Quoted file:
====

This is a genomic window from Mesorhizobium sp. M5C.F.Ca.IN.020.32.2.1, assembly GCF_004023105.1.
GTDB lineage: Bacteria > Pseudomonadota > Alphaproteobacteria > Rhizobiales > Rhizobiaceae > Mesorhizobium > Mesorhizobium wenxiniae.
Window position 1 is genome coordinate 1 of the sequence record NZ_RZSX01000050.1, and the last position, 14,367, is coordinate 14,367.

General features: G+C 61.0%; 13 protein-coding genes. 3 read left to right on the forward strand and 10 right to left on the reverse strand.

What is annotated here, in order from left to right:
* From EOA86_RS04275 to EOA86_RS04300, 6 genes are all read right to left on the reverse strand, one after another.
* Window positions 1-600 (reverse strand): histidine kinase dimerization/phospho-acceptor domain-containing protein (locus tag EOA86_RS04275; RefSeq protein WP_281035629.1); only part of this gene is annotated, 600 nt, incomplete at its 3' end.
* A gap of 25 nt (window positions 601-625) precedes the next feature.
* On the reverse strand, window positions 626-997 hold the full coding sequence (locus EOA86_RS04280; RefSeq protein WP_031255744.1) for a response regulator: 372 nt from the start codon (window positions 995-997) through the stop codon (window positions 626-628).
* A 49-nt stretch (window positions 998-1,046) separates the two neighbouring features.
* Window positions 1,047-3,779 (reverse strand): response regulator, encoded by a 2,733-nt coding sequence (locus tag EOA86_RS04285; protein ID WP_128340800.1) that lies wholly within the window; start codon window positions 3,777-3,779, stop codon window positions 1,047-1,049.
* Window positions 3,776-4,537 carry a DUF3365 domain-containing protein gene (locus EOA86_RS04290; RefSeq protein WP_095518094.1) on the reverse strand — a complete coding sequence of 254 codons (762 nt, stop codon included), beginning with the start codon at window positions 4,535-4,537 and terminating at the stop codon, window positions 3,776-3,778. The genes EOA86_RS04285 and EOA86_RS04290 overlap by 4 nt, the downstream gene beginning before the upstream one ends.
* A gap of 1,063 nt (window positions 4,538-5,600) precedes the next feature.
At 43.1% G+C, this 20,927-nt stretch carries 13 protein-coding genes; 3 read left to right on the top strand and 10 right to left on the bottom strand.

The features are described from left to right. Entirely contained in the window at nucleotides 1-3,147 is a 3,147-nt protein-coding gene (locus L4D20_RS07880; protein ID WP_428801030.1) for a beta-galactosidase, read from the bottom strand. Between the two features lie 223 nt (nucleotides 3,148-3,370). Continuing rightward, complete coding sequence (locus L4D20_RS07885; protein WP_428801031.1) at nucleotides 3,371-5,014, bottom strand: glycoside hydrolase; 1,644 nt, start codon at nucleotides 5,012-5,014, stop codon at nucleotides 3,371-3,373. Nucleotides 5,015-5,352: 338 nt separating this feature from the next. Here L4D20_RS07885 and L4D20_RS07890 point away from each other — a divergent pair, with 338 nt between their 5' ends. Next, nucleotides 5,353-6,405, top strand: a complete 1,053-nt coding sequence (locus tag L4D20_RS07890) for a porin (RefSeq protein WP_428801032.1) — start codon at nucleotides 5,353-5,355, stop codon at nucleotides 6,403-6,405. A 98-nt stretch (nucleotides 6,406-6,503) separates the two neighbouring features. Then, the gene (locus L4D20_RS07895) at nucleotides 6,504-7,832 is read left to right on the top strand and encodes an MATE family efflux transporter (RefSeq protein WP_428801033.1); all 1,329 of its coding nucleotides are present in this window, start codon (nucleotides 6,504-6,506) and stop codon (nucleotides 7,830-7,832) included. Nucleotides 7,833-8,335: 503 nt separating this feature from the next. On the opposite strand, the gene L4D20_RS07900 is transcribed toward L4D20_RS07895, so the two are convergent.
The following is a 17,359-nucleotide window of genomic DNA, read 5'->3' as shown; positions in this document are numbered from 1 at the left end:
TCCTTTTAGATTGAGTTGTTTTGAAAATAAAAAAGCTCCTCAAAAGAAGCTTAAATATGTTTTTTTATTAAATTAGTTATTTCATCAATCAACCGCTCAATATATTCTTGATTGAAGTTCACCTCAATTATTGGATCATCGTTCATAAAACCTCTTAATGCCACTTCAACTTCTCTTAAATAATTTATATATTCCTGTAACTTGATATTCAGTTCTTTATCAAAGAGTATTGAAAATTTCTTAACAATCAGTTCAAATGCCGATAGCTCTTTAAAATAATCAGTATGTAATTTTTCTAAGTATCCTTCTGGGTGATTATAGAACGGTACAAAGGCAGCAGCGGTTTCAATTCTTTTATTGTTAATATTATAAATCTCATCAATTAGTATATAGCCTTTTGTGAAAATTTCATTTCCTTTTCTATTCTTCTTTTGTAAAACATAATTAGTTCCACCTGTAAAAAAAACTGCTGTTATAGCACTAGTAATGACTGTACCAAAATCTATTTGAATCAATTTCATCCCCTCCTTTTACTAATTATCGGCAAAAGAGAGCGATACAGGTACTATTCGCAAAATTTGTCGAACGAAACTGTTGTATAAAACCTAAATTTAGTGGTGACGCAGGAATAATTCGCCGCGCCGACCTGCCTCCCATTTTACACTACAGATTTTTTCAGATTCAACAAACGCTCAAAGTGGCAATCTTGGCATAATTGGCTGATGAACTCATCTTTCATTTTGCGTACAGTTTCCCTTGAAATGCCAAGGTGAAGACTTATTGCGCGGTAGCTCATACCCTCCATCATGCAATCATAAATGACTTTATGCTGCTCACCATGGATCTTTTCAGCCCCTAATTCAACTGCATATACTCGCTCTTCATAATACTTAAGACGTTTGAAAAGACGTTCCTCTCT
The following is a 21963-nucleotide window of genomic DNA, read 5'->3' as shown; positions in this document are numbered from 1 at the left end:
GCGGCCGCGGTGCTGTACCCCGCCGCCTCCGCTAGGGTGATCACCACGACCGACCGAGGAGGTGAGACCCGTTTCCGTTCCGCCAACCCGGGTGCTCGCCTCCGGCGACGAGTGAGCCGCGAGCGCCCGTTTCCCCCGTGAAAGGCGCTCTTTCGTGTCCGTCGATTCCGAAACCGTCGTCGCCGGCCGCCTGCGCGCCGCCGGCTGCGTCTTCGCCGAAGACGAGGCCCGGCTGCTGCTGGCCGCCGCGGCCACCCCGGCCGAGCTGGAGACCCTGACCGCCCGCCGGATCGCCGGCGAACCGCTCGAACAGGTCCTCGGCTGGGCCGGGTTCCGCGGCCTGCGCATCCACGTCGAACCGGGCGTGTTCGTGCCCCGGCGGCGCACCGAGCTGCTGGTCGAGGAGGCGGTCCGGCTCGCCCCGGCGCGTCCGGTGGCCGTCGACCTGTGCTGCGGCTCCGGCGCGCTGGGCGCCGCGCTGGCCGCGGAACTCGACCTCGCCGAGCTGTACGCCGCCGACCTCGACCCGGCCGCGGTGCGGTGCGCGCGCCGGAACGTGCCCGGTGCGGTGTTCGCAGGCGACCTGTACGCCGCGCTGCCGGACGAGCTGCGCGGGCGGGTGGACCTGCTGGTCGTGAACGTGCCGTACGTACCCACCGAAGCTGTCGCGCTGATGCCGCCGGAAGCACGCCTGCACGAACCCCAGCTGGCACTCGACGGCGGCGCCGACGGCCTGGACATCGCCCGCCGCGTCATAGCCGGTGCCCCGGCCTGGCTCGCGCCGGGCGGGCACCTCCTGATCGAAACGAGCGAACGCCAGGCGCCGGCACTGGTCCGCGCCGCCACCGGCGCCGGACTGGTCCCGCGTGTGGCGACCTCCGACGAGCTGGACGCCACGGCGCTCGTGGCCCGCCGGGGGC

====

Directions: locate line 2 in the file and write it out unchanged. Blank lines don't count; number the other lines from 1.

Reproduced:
GTDB lineage: Bacteria > Pseudomonadota > Alphaproteobacteria > Rhizobiales > Rhizobiaceae > Mesorhizobium > Mesorhizobium wenxiniae.